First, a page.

Mozilla has updated Firefox to patch 14 vulnerabilities, three of them critical, but pushed out the new versions without fixing several flaws.
Firefox 18.104.22.168 and Firefox 22.214.171.124, which were originally due to launch last Wednesday, were delayed to patch a series of bugs, including some disclosed this month by Polish researcher Michal Zelewski. Two others forwarded to Mozilla developers by Zelewski, however, didn't make it into the new updates.
"Neither of those will make this release," said Daniel Veditz, of the Mozilla security team. "It is important that we get the security fixes we have into the hands of our users."
Of the bugs filed by Zelewski but not fixed in the updates, the most serious is a memory corruption flaw that could let attackers inject code remotely into Firefox-equipped machines simply by duping users into visiting a malicious web page. "Firefox is susceptible to a seemingly pretty nasty, and apparently easily exploitable, memory corruption vulnerability," wrote Zelewski in the Bugzilla database.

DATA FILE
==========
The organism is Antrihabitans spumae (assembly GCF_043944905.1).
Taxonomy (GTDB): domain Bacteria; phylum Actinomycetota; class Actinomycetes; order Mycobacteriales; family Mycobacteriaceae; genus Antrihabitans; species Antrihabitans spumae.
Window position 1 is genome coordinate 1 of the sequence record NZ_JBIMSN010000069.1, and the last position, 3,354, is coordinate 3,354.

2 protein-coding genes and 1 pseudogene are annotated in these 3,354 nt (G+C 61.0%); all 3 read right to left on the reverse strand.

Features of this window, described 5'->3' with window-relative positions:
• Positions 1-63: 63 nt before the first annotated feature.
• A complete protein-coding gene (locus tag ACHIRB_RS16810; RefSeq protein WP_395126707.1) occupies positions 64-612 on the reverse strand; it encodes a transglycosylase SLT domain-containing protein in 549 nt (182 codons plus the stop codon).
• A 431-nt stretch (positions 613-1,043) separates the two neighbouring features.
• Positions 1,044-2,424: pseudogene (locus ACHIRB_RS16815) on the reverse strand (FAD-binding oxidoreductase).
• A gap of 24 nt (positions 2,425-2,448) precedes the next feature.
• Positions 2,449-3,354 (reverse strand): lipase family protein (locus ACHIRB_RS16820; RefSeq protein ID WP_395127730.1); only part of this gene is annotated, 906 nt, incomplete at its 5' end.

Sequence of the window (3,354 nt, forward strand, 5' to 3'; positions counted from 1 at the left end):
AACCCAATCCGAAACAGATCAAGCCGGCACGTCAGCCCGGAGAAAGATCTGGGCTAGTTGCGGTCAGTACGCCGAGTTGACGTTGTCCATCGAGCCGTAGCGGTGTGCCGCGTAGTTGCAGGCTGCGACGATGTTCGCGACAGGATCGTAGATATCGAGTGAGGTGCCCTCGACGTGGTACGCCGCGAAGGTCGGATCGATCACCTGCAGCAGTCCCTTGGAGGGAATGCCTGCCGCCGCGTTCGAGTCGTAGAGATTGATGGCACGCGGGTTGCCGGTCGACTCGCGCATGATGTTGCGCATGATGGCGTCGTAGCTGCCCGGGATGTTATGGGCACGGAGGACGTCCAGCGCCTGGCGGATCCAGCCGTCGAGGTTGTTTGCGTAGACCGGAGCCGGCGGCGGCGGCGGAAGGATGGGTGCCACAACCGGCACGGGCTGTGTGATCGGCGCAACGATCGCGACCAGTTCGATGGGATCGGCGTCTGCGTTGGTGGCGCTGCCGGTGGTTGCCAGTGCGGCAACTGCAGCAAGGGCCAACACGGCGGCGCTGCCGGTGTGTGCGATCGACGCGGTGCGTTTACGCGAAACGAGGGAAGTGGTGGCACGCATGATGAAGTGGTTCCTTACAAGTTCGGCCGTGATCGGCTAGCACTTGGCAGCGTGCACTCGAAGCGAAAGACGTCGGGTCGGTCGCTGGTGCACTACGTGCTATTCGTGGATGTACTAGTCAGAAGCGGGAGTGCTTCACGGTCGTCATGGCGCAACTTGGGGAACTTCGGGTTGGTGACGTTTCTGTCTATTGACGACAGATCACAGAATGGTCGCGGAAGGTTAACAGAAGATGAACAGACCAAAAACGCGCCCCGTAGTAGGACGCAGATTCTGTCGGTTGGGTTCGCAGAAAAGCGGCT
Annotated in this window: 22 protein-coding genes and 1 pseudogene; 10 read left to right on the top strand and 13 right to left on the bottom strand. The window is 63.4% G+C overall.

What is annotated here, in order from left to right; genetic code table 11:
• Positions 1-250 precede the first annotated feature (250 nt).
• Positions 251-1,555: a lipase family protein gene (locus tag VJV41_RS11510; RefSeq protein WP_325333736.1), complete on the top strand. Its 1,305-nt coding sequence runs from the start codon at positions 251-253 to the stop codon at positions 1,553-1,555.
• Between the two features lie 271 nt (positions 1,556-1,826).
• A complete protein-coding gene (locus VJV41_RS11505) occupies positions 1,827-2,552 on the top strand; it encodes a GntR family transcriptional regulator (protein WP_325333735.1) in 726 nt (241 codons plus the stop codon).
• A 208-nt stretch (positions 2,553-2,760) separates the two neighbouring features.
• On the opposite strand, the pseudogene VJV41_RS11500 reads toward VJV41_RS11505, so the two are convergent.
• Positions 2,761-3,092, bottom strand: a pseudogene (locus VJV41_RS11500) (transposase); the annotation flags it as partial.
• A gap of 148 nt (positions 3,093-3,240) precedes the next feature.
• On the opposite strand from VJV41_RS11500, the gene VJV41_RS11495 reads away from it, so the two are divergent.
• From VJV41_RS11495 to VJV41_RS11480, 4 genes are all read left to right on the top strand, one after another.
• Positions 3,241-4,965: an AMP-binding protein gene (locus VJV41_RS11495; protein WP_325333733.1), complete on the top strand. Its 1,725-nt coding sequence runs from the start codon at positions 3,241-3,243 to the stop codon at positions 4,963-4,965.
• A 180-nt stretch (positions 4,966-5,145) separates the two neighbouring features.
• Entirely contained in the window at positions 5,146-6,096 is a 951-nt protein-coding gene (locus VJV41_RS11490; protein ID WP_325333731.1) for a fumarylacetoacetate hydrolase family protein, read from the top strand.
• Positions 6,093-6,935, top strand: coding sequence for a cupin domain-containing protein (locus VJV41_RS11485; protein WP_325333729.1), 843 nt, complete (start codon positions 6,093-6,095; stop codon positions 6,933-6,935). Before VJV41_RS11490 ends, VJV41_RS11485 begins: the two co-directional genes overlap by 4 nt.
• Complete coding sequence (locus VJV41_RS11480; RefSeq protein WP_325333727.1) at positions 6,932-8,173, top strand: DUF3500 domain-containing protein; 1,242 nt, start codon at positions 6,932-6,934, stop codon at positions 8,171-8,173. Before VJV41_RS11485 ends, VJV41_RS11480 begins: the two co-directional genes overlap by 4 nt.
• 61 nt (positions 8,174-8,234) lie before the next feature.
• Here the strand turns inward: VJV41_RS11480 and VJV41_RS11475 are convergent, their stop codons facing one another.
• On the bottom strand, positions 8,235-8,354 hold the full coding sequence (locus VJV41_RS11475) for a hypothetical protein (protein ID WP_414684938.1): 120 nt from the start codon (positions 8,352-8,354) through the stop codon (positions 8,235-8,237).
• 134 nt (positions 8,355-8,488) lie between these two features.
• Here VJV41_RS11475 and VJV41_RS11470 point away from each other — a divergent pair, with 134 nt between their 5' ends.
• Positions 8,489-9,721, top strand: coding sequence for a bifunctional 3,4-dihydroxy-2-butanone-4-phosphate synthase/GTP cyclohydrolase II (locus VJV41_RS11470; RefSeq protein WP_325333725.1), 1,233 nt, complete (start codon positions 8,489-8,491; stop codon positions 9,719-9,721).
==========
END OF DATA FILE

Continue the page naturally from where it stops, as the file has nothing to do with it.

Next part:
Also unrepaired in the latest browser versions is a third Zelewski-discovered bug that could give cybercriminals a leg up when running phishing attacks.
Mozilla spelled out the security fixes in Firefox 126.96.36.199 and 188.8.131.52 here.
Firefox 184.108.40.206 is nearly at the end of its supported lifespan. After 24 April, Mozilla will stop issuing security and stability updates to that edition.
Firefox 220.127.116.11 can be downloaded from the Mozilla website in versions for Windows, Mac OS X and Linux in 36 languages. Users can also update current editions with the Check for Updates command in the Help menu.